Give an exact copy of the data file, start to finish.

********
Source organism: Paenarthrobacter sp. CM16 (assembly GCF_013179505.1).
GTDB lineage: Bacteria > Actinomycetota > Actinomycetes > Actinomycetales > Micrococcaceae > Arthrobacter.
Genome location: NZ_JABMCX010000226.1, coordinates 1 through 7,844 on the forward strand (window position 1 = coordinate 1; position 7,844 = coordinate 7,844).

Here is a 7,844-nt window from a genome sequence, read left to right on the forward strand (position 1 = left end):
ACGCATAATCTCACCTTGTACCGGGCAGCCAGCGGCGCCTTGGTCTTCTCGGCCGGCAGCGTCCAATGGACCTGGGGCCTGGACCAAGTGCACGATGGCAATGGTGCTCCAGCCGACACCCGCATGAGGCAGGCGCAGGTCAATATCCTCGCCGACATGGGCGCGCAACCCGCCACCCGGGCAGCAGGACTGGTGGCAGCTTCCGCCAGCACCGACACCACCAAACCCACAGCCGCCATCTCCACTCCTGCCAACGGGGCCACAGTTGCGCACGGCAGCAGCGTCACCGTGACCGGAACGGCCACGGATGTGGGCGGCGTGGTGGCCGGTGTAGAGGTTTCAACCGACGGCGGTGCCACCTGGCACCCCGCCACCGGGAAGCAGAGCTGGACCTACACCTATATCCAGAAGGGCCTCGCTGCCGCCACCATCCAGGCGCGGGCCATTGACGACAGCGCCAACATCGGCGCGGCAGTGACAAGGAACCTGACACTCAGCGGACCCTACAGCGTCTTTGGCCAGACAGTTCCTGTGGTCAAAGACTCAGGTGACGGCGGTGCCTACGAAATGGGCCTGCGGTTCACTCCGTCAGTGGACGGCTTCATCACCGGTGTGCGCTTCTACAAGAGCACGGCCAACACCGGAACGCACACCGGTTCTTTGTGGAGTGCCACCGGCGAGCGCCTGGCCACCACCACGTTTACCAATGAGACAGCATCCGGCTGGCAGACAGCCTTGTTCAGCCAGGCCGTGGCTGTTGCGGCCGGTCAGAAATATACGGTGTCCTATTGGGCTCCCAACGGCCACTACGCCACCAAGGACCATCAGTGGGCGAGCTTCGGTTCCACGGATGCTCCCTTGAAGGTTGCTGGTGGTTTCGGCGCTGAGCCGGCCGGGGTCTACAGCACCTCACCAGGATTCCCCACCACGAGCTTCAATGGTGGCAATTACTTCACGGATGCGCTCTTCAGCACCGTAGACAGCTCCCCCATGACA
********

Source organism: Paenarthrobacter sp. CM16 (assembly GCF_013179505.1).
GTDB lineage: Bacteria > Actinomycetota > Actinomycetes > Actinomycetales > Micrococcaceae > Arthrobacter.
Genome location: NZ_JABMCX010000226.1, coordinates 1 through 7,844 on the forward strand (window position 1 = coordinate 1; position 7,844 = coordinate 7,844).

Here is a 7,844-nt window from a genome sequence, read left to right on the forward strand (position 1 = left end):
ACGCATAATCTCACCTTGTACCGGGCAGCCAGCGGCGCCTTGGTCTTCTCGGCCGGCAGCGTCCAATGGACCTGGGGCCTGGACCAAGTGCACGATGGCAATGGTGCTCCAGCCGACACCCGCATGAGGCAGGCGCAGGTCAATATCCTCGCCGACATGGGCGCGCAACCCGCCACCCGGGCAGCAGGACTGGTGGCAGCTTCCGCCAGCACCGACACCACCAAACCCACAGCCGCCATCTCCACTCCTGCCAACGGGGCCACAGTTGCGCACGGCAGCAGCGTCACCGTGACCGGAACGGCCACGGATGTGGGCGGCGTGGTGGCCGGTGTAGAGGTTTCAACCGACGGCGGTGCCACCTGGCACCCCGCCACCGGGAAGCAGAGCTGGACCTACACCTATATCCAGAAGGGCCTCGCTGCCGCCACCATCCAGGCGCGGGCCATTGACGACAGCGCCAACATCGGCGCGGCAGTGACAAGGAACCTGACACTCAGCGGACCCTACAGCGTCTTTGGCCAGACAGTTCCTGTGGTCAAAGACTCAGGTGACGGCGGTGCCTACGAAATGGGCCTGCGGTTCACTCCGTCAGTGGACGGCTTCATCACCGGTGTGCGCTTCTACAAGAGCACGGCCAACACCGGAACGCACACCGGTTCTTTGTGGAGTGCCACCGGCGAGCGCCTGGCCACCACCACGTTTACCAATGAGACAGCATCCGGCTGGCAGACAGCCTTGTTCAGCCAGGCCGTGGCTGTTGCGGCCGGTCAGAAATATACGGTGTCCTATTGGGCTCCCAACGGCCACTACGCCACCAAGGACCATCAGTGGGCGAGCTTCGGTTCCACGGATGCTCCCTTGAAGGTTGCTGGTGGTTTCGGCGCTGAGCCGGCCGGGGTCTACAGCACCTCACCAGGATTCCCCACCACGAGCTTCAATGGTGGCAATTACTTCACGGATGCGCTCTTCAGCACCGTAGACAGCTCCCCCATGACA